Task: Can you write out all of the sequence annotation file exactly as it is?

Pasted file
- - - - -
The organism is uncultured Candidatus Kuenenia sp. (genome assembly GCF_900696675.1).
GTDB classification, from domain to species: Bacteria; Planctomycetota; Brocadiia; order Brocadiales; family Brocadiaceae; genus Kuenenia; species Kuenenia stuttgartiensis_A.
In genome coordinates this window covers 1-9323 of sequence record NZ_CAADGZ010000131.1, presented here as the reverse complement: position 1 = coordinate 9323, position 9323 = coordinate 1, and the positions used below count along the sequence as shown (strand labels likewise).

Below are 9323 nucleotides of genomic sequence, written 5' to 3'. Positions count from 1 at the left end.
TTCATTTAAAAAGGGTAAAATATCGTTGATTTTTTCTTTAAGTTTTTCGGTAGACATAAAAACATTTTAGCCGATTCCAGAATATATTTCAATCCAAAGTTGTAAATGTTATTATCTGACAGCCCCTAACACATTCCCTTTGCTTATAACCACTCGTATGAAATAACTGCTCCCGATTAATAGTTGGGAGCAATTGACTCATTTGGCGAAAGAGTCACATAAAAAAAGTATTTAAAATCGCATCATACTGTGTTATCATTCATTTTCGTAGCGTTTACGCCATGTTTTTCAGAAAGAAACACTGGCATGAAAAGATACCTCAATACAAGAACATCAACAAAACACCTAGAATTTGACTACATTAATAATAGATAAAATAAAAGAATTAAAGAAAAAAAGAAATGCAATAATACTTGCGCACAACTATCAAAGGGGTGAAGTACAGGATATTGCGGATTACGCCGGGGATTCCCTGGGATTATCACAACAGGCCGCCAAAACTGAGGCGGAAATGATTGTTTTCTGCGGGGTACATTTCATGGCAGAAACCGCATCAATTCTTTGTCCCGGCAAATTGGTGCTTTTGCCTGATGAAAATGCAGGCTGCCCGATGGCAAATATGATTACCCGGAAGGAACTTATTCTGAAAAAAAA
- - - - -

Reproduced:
The organism is uncultured Candidatus Kuenenia sp. (genome assembly GCF_900696675.1).
GTDB classification, from domain to species: Bacteria; Planctomycetota; Brocadiia; order Brocadiales; family Brocadiaceae; genus Kuenenia; species Kuenenia stuttgartiensis_A.
In genome coordinates this window covers 1-9323 of sequence record NZ_CAADGZ010000131.1, presented here as the reverse complement: position 1 = coordinate 9323, position 9323 = coordinate 1, and the positions used below count along the sequence as shown (strand labels likewise).

Below are 9323 nucleotides of genomic sequence, written 5' to 3'. Positions count from 1 at the left end.
TTCATTTAAAAAGGGTAAAATATCGTTGATTTTTTCTTTAAGTTTTTCGGTAGACATAAAAACATTTTAGCCGATTCCAGAATATATTTCAATCCAAAGTTGTAAATGTTATTATCTGACAGCCCCTAACACATTCCCTTTGCTTATAACCACTCGTATGAAATAACTGCTCCCGATTAATAGTTGGGAGCAATTGACTCATTTGGCGAAAGAGTCACATAAAAAAAGTATTTAAAATCGCATCATACTGTGTTATCATTCATTTTCGTAGCGTTTACGCCATGTTTTTCAGAAAGAAACACTGGCATGAAAAGATACCTCAATACAAGAACATCAACAAAACACCTAGAATTTGACTACATTAATAATAGATAAAATAAAAGAATTAAAGAAAAAAAGAAATGCAATAATACTTGCGCACAACTATCAAAGGGGTGAAGTACAGGATATTGCGGATTACGCCGGGGATTCCCTGGGATTATCACAACAGGCCGCCAAAACTGAGGCGGAAATGATTGTTTTCTGCGGGGTACATTTCATGGCAGAAACCGCATCAATTCTTTGTCCCGGCAAATTGGTGCTTTTGCCTGATGAAAATGCAGGCTGCCCGATGGCAAATATGATTACCCGGAAGGAACTTATTCTGAAAAAAAA